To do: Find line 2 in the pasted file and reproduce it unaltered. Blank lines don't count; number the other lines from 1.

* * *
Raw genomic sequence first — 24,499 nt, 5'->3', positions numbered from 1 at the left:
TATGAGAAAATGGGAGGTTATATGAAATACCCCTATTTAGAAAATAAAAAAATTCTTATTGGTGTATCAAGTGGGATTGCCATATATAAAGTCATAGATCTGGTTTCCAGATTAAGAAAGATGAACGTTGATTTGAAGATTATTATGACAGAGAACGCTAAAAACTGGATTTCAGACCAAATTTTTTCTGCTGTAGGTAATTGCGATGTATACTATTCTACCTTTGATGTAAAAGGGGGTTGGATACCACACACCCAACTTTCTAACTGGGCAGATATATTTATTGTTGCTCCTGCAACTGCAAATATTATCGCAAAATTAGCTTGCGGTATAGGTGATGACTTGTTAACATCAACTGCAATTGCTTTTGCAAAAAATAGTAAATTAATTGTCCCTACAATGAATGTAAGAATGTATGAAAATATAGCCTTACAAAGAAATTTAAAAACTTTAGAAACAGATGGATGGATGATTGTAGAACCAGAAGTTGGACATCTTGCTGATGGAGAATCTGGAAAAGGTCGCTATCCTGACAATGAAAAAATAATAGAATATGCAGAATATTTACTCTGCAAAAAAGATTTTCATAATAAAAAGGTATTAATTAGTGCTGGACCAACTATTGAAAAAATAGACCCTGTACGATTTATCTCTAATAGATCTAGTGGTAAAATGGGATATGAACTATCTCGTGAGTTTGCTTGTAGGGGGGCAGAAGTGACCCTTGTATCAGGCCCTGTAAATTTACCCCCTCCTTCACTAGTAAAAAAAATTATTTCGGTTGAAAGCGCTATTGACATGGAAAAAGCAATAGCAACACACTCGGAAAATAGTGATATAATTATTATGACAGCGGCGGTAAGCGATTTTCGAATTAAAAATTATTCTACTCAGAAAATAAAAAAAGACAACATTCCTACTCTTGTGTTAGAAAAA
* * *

TATGAGAAAATGGGAGGTTATATGAAATACCCCTATTTAGAAAATAAAAAAATTCTTATTGGTGTATCAAGTGGGATTGCCATATATAAAGTCATAGATCTGGTTTCCAGATTAAGAAAGATGAACGTTGATTTGAAGATTATTATGACAGAGAACGCTAAAAACTGGATTTCAGACCAAATTTTTTCTGCTGTAGGTAATTGCGATGTATACTATTCTACCTTTGATGTAAAAGGGGGTTGGATACCACACACCCAACTTTCTAACTGGGCAGATATATTTATTGTTGCTCCTGCAACTGCAAATATTATCGCAAAATTAGCTTGCGGTATAGGTGATGACTTGTTAACATCAACTGCAATTGCTTTTGCAAAAAATAGTAAATTAATTGTCCCTACAATGAATGTAAGAATGTATGAAAATATAGCCTTACAAAGAAATTTAAAAACTTTAGAAACAGATGGATGGATGATTGTAGAACCAGAAGTTGGACATCTTGCTGATGGAGAATCTGGAAAAGGTCGCTATCCTGACAATGAAAAAATAATAGAATATGCAGAATATTTACTCTGCAAAAAAGATTTTCATAATAAAAAGGTATTAATTAGTGCTGGACCAACTATTGAAAAAATAGACCCTGTACGATTTATCTCTAATAGATCTAGTGGTAAAATGGGATATGAACTATCTCGTGAGTTTGCTTGTAGGGGGGCAGAAGTGACCCTTGTATCAGGCCCTGTAAATTTACCCCCTCCTTCACTAGTAAAAAAAATTATTTCGGTTGAAAGCGCTATTGACATGGAAAAAGCAATAGCAACACACTCGGAAAATAGTGATATAATTATTATGACAGCGGCGGTAAGCGATTTTCGAATTAAAAATTATTCTACTCAGAAAATAAAAAAAGACAACATTCCTACTCTTGTGTTAGAAAAA